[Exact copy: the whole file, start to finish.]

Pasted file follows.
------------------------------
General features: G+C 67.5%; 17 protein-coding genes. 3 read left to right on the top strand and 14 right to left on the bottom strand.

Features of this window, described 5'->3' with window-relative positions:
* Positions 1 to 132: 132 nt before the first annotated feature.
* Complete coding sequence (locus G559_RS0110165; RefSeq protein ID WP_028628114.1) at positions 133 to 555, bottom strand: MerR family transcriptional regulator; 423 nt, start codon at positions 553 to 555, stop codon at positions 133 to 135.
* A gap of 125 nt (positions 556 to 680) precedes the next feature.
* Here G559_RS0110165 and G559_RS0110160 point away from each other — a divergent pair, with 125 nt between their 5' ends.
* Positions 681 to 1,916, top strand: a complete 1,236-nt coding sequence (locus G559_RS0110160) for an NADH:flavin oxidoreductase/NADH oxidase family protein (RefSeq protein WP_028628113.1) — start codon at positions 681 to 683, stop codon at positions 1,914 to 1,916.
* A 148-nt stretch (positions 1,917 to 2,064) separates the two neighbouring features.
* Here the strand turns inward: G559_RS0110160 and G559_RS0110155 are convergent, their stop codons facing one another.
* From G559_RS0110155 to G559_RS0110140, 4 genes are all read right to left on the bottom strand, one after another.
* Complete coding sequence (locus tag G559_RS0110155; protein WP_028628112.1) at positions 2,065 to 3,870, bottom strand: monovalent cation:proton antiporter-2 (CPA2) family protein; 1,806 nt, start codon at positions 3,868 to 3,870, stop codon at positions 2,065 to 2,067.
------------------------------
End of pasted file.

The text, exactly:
General features: G+C 67.5%; 17 protein-coding genes. 3 read left to right on the top strand and 14 right to left on the bottom strand.

Features of this window, described 5'->3' with window-relative positions:
* Positions 1 to 132: 132 nt before the first annotated feature.
* Complete coding sequence (locus G559_RS0110165; RefSeq protein ID WP_028628114.1) at positions 133 to 555, bottom strand: MerR family transcriptional regulator; 423 nt, start codon at positions 553 to 555, stop codon at positions 133 to 135.
* A gap of 125 nt (positions 556 to 680) precedes the next feature.
* Here G559_RS0110165 and G559_RS0110160 point away from each other — a divergent pair, with 125 nt between their 5' ends.
* Positions 681 to 1,916, top strand: a complete 1,236-nt coding sequence (locus G559_RS0110160) for an NADH:flavin oxidoreductase/NADH oxidase family protein (RefSeq protein WP_028628113.1) — start codon at positions 681 to 683, stop codon at positions 1,914 to 1,916.
* A 148-nt stretch (positions 1,917 to 2,064) separates the two neighbouring features.
* Here the strand turns inward: G559_RS0110160 and G559_RS0110155 are convergent, their stop codons facing one another.
* From G559_RS0110155 to G559_RS0110140, 4 genes are all read right to left on the bottom strand, one after another.
* Complete coding sequence (locus tag G559_RS0110155; protein WP_028628112.1) at positions 2,065 to 3,870, bottom strand: monovalent cation:proton antiporter-2 (CPA2) family protein; 1,806 nt, start codon at positions 3,868 to 3,870, stop codon at positions 2,065 to 2,067.